Hi! It’s me again. 🙂 Can you believe that Easter is right around the corner! To keep my mind off all the COVID-19 news, I’ve been busy preparing Junior’s activities for the month of April. There are so many fun, educational activites you can do with Easter eggs! I’m posting again so soon because I hope you find some ideas here to help keep little hands and minds busy during this time of quarantine:Continue reading “Easter Activities for Toddlers with (or without) Down Syndrome”
This post is for a group of children so dear to my heart: toddlers with Down Syndrome and/or speech delays.
Experts say the the first three years of life is the most important period for the development of speech and language. Unfortunately, because of COVID-19, our Junior and toddlers like him won’t be getting speech therapy for who knows how long. This is a real setback, unless parents take a proactive role in providing their little ones with therapy at home. Of course, getting therapy from an experienced and qualified speech therapist would be best, but there are many resources to help parents out.
So I’d like to share with you a list of speech therapy resources that we have found most helpful. Many of them have been recommended by Junior’s therapists and by a dear friend who is a speech language pathologist.Continue reading “Speech Therapy Resources for Toddlers with Down Syndrome”
Hi, it’s me, Junior. Last time I hacked my mom’s computer, I told you about stuff for a baby shower. But now that I’m a big boy (I recently turned 2 1/2!) I’m here to tell you about my favorite things for a toddler… with or without T21.Continue reading “12 Great Gifts for a Toddler with Down Syndrome”
“You are a joy for Jesus.” A priest once told this to me in confession, and I was startled and surprised. I am so often aware of my faults and failings. They pile up before my eyes and fill me with self-doubt and discouragement. How could I, a spiritual weakling, one who does not pray enough and falls into the same sins again and again, possibly be a joy for Jesus?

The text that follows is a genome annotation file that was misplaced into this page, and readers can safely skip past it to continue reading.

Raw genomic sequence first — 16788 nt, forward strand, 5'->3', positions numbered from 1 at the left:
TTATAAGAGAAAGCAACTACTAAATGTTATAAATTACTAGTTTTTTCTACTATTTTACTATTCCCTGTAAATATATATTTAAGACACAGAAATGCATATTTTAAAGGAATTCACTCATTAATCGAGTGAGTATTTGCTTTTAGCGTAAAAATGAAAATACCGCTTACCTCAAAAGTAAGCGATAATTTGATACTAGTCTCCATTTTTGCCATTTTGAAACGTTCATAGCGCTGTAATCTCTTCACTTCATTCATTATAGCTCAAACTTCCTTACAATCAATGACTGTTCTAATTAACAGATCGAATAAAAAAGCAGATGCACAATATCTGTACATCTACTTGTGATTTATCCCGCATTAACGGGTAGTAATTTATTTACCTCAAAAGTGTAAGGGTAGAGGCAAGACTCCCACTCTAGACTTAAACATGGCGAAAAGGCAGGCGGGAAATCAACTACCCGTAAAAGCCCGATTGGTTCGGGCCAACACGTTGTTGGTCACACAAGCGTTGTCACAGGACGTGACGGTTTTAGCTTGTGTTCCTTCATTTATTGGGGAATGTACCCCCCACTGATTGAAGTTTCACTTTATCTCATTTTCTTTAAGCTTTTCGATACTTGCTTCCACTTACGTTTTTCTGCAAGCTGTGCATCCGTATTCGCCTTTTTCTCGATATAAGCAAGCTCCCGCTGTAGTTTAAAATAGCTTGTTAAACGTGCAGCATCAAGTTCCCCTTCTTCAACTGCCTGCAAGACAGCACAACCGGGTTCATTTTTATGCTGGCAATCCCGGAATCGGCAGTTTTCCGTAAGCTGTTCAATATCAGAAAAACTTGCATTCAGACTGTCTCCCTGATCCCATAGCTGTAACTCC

It took a child with Down Syndrome to show me how.
Happy November! October was Down Syndrome Awareness Month… how did it go by so fast? Even though I’m a little behind the ball, I’d like like to share this little story with you:
It was the last game of our son’s basketball season, and his fifth-grade team was winning. Towards the end of the last quarter, the coaches called a time out. The teams huddled around their coaches and listened to their instructions. Then the players ran back onto the court to finish the game.
But something surprising happened. Instead of playing with their usual energy and aggression, the boys on my son’s team started fumbling. A player on the opposing team quickly got hold of the ball and tossed it to his teammate, No. 33. It was a strange move for a player who only had a few minutes left to close the gap on the score. You see, No. 33 was the least athletic kid on the team. He was the smallest. He was the slowest. He had Down Syndrome.
Hi! It’s me, Junior! And yep, I hacked into my Mommy’s blog. I want to tell you about my favorite things, just in case you happen to know a mommy who is having a baby with an extra chromosome, like me. Of course, this stuff is great for babies who only have 46 chromosomes, too. So go ahead and take a look: my favorite things that make great baby shower gifts.
At a Viacrucis (Way of the Cross) in Monclova, Mexico, a boy with Down Syndrome comes out from the crowd to comfort the actor who is portraying Jesus…
Recent efforts in Ohio and Utah to protect the life and rights of unborn babies with Down Syndrome have many pro-abortionists up in arms. They are terrified that women might be forced to carry and deliver an intellectually disabled child they do not want.
As a mother of a baby with Down Syndrome, I am saddened by their outrage. While some of these people admit they are selfish, most are terribly misled. Many people just don’t know the truth about Down Syndrome. They have no idea what a gift children and adults with Down Syndrome are.
The moment I first held baby Junior, I looked into his eyes and I knew there was something different about him. “I wonder if he has Down Syndrome” I thought. But I quickly brushed the idea from my mind and revelled in the joy of holding our newborn.
The next day, the kids came to the hospital to see their long-awaited baby brother. They could barely contain their excitement. But they had to wait and wait and wait, since Junior was in the nursery with the pediatrician. He was taking an awfully long time. When my husband finally returned with the baby, the children were ecstatic. As they surrounded my daughter, who was holding little Junior, my husband whispered into my ear, “The doctor says the baby has Down Syndrome.”